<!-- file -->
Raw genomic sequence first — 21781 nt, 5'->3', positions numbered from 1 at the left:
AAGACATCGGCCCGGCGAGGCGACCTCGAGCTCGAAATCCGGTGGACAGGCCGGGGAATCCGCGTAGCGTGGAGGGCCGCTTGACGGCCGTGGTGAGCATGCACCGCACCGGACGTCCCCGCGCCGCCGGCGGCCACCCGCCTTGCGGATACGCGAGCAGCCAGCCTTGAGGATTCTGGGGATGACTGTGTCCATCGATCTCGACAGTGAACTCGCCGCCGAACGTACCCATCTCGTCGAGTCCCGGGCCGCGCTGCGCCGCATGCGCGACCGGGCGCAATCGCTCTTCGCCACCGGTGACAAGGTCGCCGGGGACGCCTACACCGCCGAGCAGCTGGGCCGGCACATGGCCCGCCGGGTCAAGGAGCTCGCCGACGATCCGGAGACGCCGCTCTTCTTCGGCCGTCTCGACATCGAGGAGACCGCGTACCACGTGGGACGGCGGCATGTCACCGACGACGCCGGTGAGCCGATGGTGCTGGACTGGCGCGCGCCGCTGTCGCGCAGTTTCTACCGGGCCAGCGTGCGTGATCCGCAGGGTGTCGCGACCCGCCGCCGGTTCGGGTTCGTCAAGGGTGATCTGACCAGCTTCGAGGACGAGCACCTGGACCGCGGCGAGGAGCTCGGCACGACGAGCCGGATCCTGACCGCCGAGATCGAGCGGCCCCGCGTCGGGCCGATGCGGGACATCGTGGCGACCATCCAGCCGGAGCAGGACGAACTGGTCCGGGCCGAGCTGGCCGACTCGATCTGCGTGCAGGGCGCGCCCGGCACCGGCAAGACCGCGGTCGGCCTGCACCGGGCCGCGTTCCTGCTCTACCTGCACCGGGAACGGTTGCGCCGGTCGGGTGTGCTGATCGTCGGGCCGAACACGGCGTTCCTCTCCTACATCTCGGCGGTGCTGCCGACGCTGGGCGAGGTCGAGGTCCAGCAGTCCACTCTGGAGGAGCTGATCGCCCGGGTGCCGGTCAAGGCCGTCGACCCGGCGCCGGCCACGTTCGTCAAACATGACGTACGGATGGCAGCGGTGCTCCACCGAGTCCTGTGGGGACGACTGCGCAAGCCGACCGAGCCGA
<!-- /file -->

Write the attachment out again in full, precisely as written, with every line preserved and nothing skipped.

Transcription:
Raw genomic sequence first — 21781 nt, 5'->3', positions numbered from 1 at the left:
AAGACATCGGCCCGGCGAGGCGACCTCGAGCTCGAAATCCGGTGGACAGGCCGGGGAATCCGCGTAGCGTGGAGGGCCGCTTGACGGCCGTGGTGAGCATGCACCGCACCGGACGTCCCCGCGCCGCCGGCGGCCACCCGCCTTGCGGATACGCGAGCAGCCAGCCTTGAGGATTCTGGGGATGACTGTGTCCATCGATCTCGACAGTGAACTCGCCGCCGAACGTACCCATCTCGTCGAGTCCCGGGCCGCGCTGCGCCGCATGCGCGACCGGGCGCAATCGCTCTTCGCCACCGGTGACAAGGTCGCCGGGGACGCCTACACCGCCGAGCAGCTGGGCCGGCACATGGCCCGCCGGGTCAAGGAGCTCGCCGACGATCCGGAGACGCCGCTCTTCTTCGGCCGTCTCGACATCGAGGAGACCGCGTACCACGTGGGACGGCGGCATGTCACCGACGACGCCGGTGAGCCGATGGTGCTGGACTGGCGCGCGCCGCTGTCGCGCAGTTTCTACCGGGCCAGCGTGCGTGATCCGCAGGGTGTCGCGACCCGCCGCCGGTTCGGGTTCGTCAAGGGTGATCTGACCAGCTTCGAGGACGAGCACCTGGACCGCGGCGAGGAGCTCGGCACGACGAGCCGGATCCTGACCGCCGAGATCGAGCGGCCCCGCGTCGGGCCGATGCGGGACATCGTGGCGACCATCCAGCCGGAGCAGGACGAACTGGTCCGGGCCGAGCTGGCCGACTCGATCTGCGTGCAGGGCGCGCCCGGCACCGGCAAGACCGCGGTCGGCCTGCACCGGGCCGCGTTCCTGCTCTACCTGCACCGGGAACGGTTGCGCCGGTCGGGTGTGCTGATCGTCGGGCCGAACACGGCGTTCCTCTCCTACATCTCGGCGGTGCTGCCGACGCTGGGCGAGGTCGAGGTCCAGCAGTCCACTCTGGAGGAGCTGATCGCCCGGGTGCCGGTCAAGGCCGTCGACCCGGCGCCGGCCACGTTCGTCAAACATGACGTACGGATGGCAGCGGTGCTCCACCGAGTCCTGTGGGGACGACTGCGCAAGCCGACCGAGCCGA